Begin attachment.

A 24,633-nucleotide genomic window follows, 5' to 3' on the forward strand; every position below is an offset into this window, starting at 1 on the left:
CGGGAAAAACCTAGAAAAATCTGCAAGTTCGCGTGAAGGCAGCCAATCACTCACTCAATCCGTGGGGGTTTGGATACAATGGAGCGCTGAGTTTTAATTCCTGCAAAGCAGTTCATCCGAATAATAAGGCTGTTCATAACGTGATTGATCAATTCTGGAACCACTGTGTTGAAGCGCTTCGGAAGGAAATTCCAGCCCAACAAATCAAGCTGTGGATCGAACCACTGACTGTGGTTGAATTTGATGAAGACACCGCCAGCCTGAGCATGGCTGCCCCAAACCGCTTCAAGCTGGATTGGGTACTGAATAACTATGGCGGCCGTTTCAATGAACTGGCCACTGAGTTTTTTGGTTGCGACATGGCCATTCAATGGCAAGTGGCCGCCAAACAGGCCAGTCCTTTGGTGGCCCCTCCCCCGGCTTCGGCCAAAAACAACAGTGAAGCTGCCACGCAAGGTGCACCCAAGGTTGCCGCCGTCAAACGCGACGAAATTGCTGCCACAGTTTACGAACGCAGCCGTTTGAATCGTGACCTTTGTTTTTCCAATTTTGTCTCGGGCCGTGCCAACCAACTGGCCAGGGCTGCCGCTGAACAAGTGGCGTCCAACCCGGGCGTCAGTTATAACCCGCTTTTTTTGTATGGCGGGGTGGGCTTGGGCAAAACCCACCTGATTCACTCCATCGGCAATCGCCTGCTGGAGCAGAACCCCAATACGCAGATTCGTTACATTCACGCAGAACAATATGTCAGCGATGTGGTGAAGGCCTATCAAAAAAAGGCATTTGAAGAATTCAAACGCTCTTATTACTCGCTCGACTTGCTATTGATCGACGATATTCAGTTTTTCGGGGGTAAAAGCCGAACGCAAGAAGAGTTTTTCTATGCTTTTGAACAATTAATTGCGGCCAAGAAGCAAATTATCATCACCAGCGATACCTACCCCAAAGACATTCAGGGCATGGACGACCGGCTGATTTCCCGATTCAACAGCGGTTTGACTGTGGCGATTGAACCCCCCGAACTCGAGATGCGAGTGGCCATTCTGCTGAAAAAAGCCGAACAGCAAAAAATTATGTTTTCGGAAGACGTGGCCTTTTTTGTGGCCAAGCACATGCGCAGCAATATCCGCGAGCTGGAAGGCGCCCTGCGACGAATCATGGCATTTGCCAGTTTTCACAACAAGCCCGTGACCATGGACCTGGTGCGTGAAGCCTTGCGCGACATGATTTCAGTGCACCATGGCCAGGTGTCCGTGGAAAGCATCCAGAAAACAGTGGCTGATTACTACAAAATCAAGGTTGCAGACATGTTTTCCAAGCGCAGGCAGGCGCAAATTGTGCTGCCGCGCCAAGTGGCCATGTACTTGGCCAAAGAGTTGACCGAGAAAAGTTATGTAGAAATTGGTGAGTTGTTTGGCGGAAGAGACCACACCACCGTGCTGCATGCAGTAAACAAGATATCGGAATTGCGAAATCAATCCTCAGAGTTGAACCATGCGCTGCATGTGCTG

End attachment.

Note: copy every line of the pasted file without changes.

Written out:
A 24,633-nucleotide genomic window follows, 5' to 3' on the forward strand; every position below is an offset into this window, starting at 1 on the left:
CGGGAAAAACCTAGAAAAATCTGCAAGTTCGCGTGAAGGCAGCCAATCACTCACTCAATCCGTGGGGGTTTGGATACAATGGAGCGCTGAGTTTTAATTCCTGCAAAGCAGTTCATCCGAATAATAAGGCTGTTCATAACGTGATTGATCAATTCTGGAACCACTGTGTTGAAGCGCTTCGGAAGGAAATTCCAGCCCAACAAATCAAGCTGTGGATCGAACCACTGACTGTGGTTGAATTTGATGAAGACACCGCCAGCCTGAGCATGGCTGCCCCAAACCGCTTCAAGCTGGATTGGGTACTGAATAACTATGGCGGCCGTTTCAATGAACTGGCCACTGAGTTTTTTGGTTGCGACATGGCCATTCAATGGCAAGTGGCCGCCAAACAGGCCAGTCCTTTGGTGGCCCCTCCCCCGGCTTCGGCCAAAAACAACAGTGAAGCTGCCACGCAAGGTGCACCCAAGGTTGCCGCCGTCAAACGCGACGAAATTGCTGCCACAGTTTACGAACGCAGCCGTTTGAATCGTGACCTTTGTTTTTCCAATTTTGTCTCGGGCCGTGCCAACCAACTGGCCAGGGCTGCCGCTGAACAAGTGGCGTCCAACCCGGGCGTCAGTTATAACCCGCTTTTTTTGTATGGCGGGGTGGGCTTGGGCAAAACCCACCTGATTCACTCCATCGGCAATCGCCTGCTGGAGCAGAACCCCAATACGCAGATTCGTTACATTCACGCAGAACAATATGTCAGCGATGTGGTGAAGGCCTATCAAAAAAAGGCATTTGAAGAATTCAAACGCTCTTATTACTCGCTCGACTTGCTATTGATCGACGATATTCAGTTTTTCGGGGGTAAAAGCCGAACGCAAGAAGAGTTTTTCTATGCTTTTGAACAATTAATTGCGGCCAAGAAGCAAATTATCATCACCAGCGATACCTACCCCAAAGACATTCAGGGCATGGACGACCGGCTGATTTCCCGATTCAACAGCGGTTTGACTGTGGCGATTGAACCCCCCGAACTCGAGATGCGAGTGGCCATTCTGCTGAAAAAAGCCGAACAGCAAAAAATTATGTTTTCGGAAGACGTGGCCTTTTTTGTGGCCAAGCACATGCGCAGCAATATCCGCGAGCTGGAAGGCGCCCTGCGACGAATCATGGCATTTGCCAGTTTTCACAACAAGCCCGTGACCATGGACCTGGTGCGTGAAGCCTTGCGCGACATGATTTCAGTGCACCATGGCCAGGTGTCCGTGGAAAGCATCCAGAAAACAGTGGCTGATTACTACAAAATCAAGGTTGCAGACATGTTTTCCAAGCGCAGGCAGGCGCAAATTGTGCTGCCGCGCCAAGTGGCCATGTACTTGGCCAAAGAGTTGACCGAGAAAAGTTATGTAGAAATTGGTGAGTTGTTTGGCGGAAGAGACCACACCACCGTGCTGCATGCAGTAAACAAGATATCGGAATTGCGAAATCAATCCTCAGAGTTGAACCATGCGCTGCATGTGCTG